|Numéro de publication||US5754055 A|
|Type de publication||Octroi|
|Numéro de demande||US 08/582,646|
|Date de publication||19 mai 1998|
|Date de dépôt||4 janv. 1996|
|Date de priorité||4 janv. 1996|
|État de paiement des frais||Caduc|
|Numéro de publication||08582646, 582646, US 5754055 A, US 5754055A, US-A-5754055, US5754055 A, US5754055A|
|Inventeurs||John H. McAdoo, William Catoe, Michael W. Bollen, Vince Folen, Fred Volkening|
|Cessionnaire d'origine||Mission Research Corporation|
|Exporter la citation||BiBTeX, EndNote, RefMan|
|Citations de brevets (15), Référencé par (88), Classifications (17), Événements juridiques (4)|
|Liens externes: USPTO, Cession USPTO, Espacenet|
1. Field of the Invention
This invention relates to systems and methods for monitoring lubricating fluids or hydraulic fluids for contaminates and more particularly, relates to a lubricating/hydraulic fluid condition monitor that measures metal particle contamination, fuel and water contamination, changes in detergent concentration, changes in antioxidant concentration and changes in viscosity.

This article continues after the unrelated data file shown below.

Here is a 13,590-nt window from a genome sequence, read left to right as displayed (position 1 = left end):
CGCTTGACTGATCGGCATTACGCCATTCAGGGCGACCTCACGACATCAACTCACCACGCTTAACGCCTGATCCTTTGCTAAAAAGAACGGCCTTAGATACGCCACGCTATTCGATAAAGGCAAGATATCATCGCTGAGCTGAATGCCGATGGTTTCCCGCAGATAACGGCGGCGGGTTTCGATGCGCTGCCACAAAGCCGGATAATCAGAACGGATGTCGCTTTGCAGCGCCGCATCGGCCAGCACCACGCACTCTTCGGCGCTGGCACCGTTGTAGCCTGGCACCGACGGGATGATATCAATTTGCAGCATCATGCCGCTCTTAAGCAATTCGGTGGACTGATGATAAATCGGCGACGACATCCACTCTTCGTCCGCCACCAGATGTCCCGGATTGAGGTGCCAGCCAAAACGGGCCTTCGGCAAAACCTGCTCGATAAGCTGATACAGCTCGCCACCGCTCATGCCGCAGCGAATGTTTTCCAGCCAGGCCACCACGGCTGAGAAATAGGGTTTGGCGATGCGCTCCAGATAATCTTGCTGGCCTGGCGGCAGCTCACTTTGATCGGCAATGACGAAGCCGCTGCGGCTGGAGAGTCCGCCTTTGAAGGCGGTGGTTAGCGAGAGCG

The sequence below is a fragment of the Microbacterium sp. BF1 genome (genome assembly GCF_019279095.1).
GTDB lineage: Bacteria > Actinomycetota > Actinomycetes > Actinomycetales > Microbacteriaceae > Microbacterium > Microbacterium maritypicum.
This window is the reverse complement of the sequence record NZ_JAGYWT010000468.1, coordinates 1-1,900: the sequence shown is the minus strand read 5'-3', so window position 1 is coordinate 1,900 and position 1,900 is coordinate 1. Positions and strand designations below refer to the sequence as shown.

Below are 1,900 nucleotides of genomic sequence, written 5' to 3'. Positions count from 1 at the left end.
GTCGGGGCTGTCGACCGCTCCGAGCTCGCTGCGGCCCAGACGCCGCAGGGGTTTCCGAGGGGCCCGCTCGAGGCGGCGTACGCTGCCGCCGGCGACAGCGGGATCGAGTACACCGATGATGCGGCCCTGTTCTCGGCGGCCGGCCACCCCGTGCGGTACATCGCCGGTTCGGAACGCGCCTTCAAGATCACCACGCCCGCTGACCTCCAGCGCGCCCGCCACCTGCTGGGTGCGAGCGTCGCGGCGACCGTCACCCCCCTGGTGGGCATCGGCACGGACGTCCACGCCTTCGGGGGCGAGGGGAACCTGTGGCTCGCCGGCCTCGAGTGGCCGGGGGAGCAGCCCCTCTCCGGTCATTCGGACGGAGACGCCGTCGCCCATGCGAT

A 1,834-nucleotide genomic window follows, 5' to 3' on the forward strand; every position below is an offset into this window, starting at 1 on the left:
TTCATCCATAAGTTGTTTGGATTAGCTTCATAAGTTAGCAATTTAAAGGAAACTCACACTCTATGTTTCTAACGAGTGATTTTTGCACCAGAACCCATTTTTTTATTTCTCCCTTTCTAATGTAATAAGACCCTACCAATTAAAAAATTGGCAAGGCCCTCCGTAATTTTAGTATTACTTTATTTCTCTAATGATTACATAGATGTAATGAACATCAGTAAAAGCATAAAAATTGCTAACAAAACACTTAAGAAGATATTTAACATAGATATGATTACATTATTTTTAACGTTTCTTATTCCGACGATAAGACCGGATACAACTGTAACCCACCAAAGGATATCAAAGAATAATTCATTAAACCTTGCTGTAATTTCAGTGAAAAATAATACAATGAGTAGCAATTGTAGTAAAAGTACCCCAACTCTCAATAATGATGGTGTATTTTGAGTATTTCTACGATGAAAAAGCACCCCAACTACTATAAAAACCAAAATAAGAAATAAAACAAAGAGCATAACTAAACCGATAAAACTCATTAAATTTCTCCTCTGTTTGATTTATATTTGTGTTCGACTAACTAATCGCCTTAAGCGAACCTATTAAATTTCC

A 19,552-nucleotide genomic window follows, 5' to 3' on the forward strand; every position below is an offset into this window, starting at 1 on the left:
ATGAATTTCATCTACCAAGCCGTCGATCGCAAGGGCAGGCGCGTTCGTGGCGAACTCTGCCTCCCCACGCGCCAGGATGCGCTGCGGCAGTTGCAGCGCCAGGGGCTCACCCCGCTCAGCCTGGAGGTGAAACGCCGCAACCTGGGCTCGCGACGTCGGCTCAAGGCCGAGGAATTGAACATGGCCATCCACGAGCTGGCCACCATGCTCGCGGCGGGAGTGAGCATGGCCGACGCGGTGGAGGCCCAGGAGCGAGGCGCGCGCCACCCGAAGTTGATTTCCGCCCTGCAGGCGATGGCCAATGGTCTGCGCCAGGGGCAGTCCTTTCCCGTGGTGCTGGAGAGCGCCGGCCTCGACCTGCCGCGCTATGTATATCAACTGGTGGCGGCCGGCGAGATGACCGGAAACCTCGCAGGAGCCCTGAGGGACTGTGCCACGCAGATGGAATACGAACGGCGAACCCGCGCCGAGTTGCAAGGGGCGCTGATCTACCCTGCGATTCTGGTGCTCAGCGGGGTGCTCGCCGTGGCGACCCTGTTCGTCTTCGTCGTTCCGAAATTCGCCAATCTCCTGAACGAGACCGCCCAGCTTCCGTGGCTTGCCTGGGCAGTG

2. Background Information
The ability to predict potential mechanical component failures before they occur would be useful in many industries, particularly the aircraft industry. Presently, lubricating fluids are tested for signs of engine stress. Expenditure of additives, the presence of water, and changes in the concentration of metal particles can signal a problem in time to take corrective action. To provide this function, present methods involve examination of wear debris in lubricating fluid and the chemical properties of the fluid in a laboratory during routine maintenance. The only in-line monitors presently in wide-spread use are magnetic chip detectors, which are inadequate.
Ideally, instruments that can detect changes in lubricating/hydraulic fluids in real-time should be part of an engine or hydraulic system, and should be capable of signifying sudden changes in trends within seconds of their occurrence. Such an instrument would provide an airline pilot sufficient warning to land the aircraft prior to catastrophic failure of the engine. No suitable instruments are presently available to perform this task.